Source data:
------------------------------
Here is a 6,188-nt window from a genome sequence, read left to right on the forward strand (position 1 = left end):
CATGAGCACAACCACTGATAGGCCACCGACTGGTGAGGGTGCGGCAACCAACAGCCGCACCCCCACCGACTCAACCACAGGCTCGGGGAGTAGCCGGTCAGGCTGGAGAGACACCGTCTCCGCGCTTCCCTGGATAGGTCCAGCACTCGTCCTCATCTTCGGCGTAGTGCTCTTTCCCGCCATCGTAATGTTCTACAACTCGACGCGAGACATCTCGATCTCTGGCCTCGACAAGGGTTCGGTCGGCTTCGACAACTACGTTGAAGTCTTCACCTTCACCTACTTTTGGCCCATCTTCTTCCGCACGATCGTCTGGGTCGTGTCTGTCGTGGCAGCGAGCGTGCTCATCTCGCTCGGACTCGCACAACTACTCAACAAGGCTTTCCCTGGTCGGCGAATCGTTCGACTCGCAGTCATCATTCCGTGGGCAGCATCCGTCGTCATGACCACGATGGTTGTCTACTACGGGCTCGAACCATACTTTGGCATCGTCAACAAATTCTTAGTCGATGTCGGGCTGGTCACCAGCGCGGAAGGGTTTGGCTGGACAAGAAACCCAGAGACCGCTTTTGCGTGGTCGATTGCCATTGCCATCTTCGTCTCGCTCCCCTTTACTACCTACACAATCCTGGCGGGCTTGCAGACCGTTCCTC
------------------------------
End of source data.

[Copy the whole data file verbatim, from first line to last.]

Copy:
Here is a 6,188-nt window from a genome sequence, read left to right on the forward strand (position 1 = left end):
CATGAGCACAACCACTGATAGGCCACCGACTGGTGAGGGTGCGGCAACCAACAGCCGCACCCCCACCGACTCAACCACAGGCTCGGGGAGTAGCCGGTCAGGCTGGAGAGACACCGTCTCCGCGCTTCCCTGGATAGGTCCAGCACTCGTCCTCATCTTCGGCGTAGTGCTCTTTCCCGCCATCGTAATGTTCTACAACTCGACGCGAGACATCTCGATCTCTGGCCTCGACAAGGGTTCGGTCGGCTTCGACAACTACGTTGAAGTCTTCACCTTCACCTACTTTTGGCCCATCTTCTTCCGCACGATCGTCTGGGTCGTGTCTGTCGTGGCAGCGAGCGTGCTCATCTCGCTCGGACTCGCACAACTACTCAACAAGGCTTTCCCTGGTCGGCGAATCGTTCGACTCGCAGTCATCATTCCGTGGGCAGCATCCGTCGTCATGACCACGATGGTTGTCTACTACGGGCTCGAACCATACTTTGGCATCGTCAACAAATTCTTAGTCGATGTCGGGCTGGTCACCAGCGCGGAAGGGTTTGGCTGGACAAGAAACCCAGAGACCGCTTTTGCGTGGTCGATTGCCATTGCCATCTTCGTCTCGCTCCCCTTTACTACCTACACAATCCTGGCGGGCTTGCAGACCGTTCCTC